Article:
Australian Economy

Australian economy adds 65,000 jobs in August, raising prospect of further rate hikes | Unemployment

Employers hired almost 65,000 more workers in August, many more than expected, improving the prospects that the economy will avoid a hard landing but also raising the possibility the Reserve Bank may hike interest rates again.

The unemployment rate last month was 3.7%, the Australian Bureau of Statistics said on Thursday. Economists had forecast the economy would add 25,000 jobs in August, which would have left the jobless rate at July’s reported level of 3.7%.

Of the 64,900 extra jobs recorded in August, all but 2,800 of them were part-time roles. Hours worked fell 0.5% but remained 3.7% higher than a year earlier.

Unemployment rate chart

Those looking for work increased 0.1 percentage point from a revised 66.9% in July, a lift that contributed to the jobless rate remaining unchanged despite the jump in jobs.

“The participation rate also increased, up to a record high of 67% in August, which, together with the high employment-to-population ratio [of 64.5%], continues to reflect a tight labour market,” Bjorn Jarvis, ABS head of labour statistics, said.

The labour market has been surprisingly resilient for several years, with the jobless rate touching 3.4% in July and October 2022, near half-century lows.

The treasurer, Jim Chalmers, welcomed the August jobs figures as “a tremendous result and a testament to the resilience of the Australian economy and the Australian people”.

Chalmers said the tally of new jobs since the Albanese government had come to power was now at 550,000, or the most by any new government.

Still, high interest rates, high but moderating inflation and continuing global uncertainty, particularly over China’s slowdown, “would inevitably weigh on our economy and our labour market in the year ahead”, he said.

The RBA’s latest forecast has the unemployment rate rising to 4% by December and 4.5% by the end of 2024 as impacts of 12 interest rates since May 2022 are felt.

Prior to the release of the jobs data, most economists had been predicting interest rates would remain on hold well into next year.

The initial market reaction was modest, with the dollar hovering around 64.4 US cents and stocks retaining their gains for the day of about 0.25%.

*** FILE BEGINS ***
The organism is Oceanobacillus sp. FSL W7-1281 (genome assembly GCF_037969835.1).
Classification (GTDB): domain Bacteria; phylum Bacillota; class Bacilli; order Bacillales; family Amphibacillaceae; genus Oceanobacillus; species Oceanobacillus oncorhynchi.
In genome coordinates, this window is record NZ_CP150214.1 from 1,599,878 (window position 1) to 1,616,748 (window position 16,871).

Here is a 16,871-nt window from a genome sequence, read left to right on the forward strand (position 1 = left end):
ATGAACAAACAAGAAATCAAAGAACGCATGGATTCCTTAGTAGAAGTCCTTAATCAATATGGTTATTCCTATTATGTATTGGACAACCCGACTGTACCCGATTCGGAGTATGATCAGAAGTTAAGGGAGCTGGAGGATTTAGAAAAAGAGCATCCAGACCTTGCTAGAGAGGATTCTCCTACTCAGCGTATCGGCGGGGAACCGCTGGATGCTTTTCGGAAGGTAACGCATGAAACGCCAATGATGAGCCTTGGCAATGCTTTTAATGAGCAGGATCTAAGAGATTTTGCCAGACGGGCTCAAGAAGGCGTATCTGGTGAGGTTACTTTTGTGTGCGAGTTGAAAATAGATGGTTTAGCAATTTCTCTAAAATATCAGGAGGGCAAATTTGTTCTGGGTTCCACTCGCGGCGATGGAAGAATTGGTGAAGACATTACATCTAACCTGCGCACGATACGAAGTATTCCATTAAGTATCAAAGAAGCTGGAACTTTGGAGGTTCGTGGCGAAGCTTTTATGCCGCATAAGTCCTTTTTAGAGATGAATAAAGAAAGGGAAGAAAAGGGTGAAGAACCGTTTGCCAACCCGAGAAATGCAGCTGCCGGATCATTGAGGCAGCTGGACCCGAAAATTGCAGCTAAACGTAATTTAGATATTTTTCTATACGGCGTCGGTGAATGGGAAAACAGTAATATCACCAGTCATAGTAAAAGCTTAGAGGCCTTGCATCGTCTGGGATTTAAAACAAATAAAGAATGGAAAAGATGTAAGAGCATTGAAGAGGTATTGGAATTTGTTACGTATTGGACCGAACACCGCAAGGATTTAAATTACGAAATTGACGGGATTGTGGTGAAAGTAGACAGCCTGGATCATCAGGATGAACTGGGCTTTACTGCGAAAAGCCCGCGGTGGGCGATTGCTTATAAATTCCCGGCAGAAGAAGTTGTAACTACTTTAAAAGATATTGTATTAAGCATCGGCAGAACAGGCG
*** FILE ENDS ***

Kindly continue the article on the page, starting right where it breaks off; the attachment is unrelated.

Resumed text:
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“Today’s data shows that further RBA rate rises in the coming months cannot be completely discounted,” said Michael Malakellis, KPMG senior economist. “A key to this is whether the tightness in the labour market continues to put upward pressure on wages and whether there is a compensating increase in labour productivity.

Adam Boyton, head of Australian economics for ANZ, however, said the headline jobs gains masked a “more mixed” picture, including the drop in hours worked.

“Yes, the labour market is still very solid but slack is creeping in (witness the increase in the underemployment rate to 6.6% in August from 6.4% in July),” Boyton said. As a result, ANZ was sticking with its view the RBA would stay put “for quite some time”.

Among the states and territories, New South Wales recorded a second big jump in the jobless rate in as many months. After boasting a 2.9% rate in June, the tally has increased 0.7 percentage points since to 3.6%, seasonally adjusted.

The slack, though, was taken up by Queensland, where the unemployment rate improved from 4.5% to 4.1%. Victoria’s edged 0.1 percentage points lower to 3.5%, while the ACT’s 3.1% rate – down from 3.8% in July – was the lowest in the nation. Meanwhile, Western Australia’s worsened to 3.8% from 3.4% in July. The labour market rankings among states and territories continues its recent shift, with New South Wales in particular showing a sharp reversal.

Separate data from the ABS, meanwhile, showed the number of work days lost to industrial disputes picked up about a third in the June quarter to 10,200.

However, for the year to June, the total days lost of 67,100 was barely a quarter of the 234,600 lost in previous 12 months, the ABS said.

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